Live long enough in New York and you’re bound to see an old bohemian bar or 1920s movie palace bite the dust. The staggering rents mean property is always turning over -- and it also means the city’s iconic haunts go through some strange transformations. Here’s how seven famous delis, bars, and disco clubs were reincarnated. A couple of these updates are mildly (to severely) depressing, but hey, at least we got a baseball stadium out of all this.
What it is now: A high-end clothing store
Even if you were born long after the Ramones’ first concert at CBGB (short for Country, BlueGrass, and Blues), you probably sported one of the club’s black T-shirts during your rebellious teen years. The punk and new wave venue acquired a legendary status in the 1970s thanks to a slew of shows from Blondie, Talking Heads, and many more. Its success continued into the 1980s and 1990s, but CBGB hit a snag in the aughts. Owner Hilly Kristal and his landlord began fighting over the rent in a years-long battle that eventually went to court. Kristal agreed to vacate the property by Halloween of 2006, but hosted a blowout led by CBGB favorite Patti Smith on October 15th as a last hurrah. Fashion designer John Varvatos later turned the building into a boutique that sells shearling jackets for $3,000, which pissed off many former slam dancers -- although Varvatos insists he saved the space from a far worse fate: getting turned into a bank.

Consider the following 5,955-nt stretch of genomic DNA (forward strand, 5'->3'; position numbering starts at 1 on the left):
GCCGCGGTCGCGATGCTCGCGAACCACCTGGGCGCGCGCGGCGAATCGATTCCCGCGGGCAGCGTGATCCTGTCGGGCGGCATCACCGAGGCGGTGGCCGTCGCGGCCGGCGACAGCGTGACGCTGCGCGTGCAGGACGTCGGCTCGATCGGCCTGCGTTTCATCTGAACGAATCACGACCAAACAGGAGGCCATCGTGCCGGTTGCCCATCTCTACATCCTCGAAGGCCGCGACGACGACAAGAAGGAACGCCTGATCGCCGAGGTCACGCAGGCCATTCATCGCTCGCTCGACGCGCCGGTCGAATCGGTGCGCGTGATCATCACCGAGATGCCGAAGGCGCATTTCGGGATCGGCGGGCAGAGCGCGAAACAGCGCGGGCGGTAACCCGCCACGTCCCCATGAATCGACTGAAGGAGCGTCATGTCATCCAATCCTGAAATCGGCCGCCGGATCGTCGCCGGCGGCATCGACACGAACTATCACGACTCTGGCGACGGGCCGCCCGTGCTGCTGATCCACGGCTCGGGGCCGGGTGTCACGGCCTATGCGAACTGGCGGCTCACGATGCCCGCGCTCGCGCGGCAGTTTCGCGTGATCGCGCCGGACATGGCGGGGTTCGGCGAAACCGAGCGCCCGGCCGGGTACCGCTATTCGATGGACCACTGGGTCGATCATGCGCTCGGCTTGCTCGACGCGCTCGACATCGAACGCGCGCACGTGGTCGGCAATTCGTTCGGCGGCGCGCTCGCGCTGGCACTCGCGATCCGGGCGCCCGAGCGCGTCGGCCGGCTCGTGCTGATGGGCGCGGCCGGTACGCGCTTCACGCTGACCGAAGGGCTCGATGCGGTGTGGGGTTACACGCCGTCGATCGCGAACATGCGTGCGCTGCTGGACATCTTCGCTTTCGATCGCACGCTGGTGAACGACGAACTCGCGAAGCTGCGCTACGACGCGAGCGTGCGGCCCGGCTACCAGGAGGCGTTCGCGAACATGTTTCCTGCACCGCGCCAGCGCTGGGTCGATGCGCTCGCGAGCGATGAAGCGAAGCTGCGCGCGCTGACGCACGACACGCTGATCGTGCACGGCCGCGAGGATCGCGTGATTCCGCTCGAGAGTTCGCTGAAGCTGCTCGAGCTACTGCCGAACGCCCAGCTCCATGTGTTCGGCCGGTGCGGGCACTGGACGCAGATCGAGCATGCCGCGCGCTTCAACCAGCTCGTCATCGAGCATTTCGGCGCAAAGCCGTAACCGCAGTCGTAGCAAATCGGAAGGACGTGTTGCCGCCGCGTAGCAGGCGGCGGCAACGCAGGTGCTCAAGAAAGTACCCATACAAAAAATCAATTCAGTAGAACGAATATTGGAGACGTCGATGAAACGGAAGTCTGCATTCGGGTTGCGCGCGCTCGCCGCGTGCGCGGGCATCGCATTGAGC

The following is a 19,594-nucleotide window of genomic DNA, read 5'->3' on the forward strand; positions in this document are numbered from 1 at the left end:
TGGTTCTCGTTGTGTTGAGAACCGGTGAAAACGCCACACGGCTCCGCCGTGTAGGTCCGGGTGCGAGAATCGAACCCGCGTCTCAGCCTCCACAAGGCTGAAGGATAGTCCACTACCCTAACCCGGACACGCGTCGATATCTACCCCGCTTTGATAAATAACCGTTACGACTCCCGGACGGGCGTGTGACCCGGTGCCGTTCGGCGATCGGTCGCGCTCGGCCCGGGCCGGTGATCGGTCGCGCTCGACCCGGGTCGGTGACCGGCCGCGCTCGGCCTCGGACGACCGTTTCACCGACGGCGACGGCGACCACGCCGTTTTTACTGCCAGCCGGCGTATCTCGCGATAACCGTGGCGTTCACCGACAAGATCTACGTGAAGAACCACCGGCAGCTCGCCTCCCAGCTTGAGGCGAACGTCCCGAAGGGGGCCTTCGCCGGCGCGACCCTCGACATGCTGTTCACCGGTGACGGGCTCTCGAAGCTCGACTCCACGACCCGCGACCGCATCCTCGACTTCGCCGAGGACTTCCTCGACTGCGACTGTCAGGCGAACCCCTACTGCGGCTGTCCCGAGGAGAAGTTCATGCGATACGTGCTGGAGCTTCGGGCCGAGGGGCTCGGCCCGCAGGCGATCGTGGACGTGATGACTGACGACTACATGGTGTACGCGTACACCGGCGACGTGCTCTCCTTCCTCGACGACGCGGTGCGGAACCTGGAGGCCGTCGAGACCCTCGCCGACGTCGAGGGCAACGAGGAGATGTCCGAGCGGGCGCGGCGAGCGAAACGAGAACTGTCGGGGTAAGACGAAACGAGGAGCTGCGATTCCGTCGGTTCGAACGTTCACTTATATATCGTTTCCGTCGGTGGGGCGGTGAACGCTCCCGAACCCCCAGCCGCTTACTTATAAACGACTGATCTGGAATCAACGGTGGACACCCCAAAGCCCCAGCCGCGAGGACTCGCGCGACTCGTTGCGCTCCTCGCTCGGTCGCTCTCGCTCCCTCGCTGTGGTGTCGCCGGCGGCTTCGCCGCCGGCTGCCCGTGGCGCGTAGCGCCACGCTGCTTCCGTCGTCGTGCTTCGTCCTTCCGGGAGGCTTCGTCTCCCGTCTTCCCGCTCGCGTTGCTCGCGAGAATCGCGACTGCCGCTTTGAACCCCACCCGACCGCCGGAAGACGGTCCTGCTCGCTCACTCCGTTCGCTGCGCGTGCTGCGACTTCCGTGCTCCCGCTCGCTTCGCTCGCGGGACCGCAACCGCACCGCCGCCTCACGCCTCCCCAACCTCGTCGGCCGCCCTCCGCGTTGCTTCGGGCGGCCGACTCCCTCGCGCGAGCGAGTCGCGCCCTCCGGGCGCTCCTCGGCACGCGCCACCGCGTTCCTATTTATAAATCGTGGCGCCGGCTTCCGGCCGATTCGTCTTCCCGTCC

1120 6th Ave
What it is now: An office building
When the Hippodrome opened in 1905, it was touted as the largest theater in the world. True to that lofty claim, the venue saw many grand spectacles in its day -- the craziest probably being when Harry Houdini brought a five-ton elephant named Jennie on stage for his 1918 magic show, and then made her disappear. But the Hippodrome suffered as movies started surpassing vaudeville and sideshows as the preferred form of entertainment. The theater tried to incorporate film into its repertoire, but the ploy didn’t work, and the entire building was razed in 1939. Now, it’s another sleek office building on Sixth Ave, still called the Hippodrome.
254 W 54th St
What it is now: A theater
You’ve heard the stories about Elton John and Andy Warhol’s wild nights, and seen the photos of Bianca Jagger riding a horse through the dance floor. For nearly a decade, Studio 54 was the decadent disco to beat. But all the best parties come to an end, and this institution was no exception. After Studio 54 shut down in 1986, it served as a venue for rock shows, then sat in disuse for several years. In 1998, the Roundabout Theatre Company mounted a production of Cabaret in the forgotten building. The group then bought the space in 2003 and made it a permanent home for its plays and musicals -- including wholesome stuff that would have never appealed to the Studio 54 crowd, like Holiday Inn.
The Gaslight Cafe
116 MacDougal St
What it is now: An upscale cocktail bar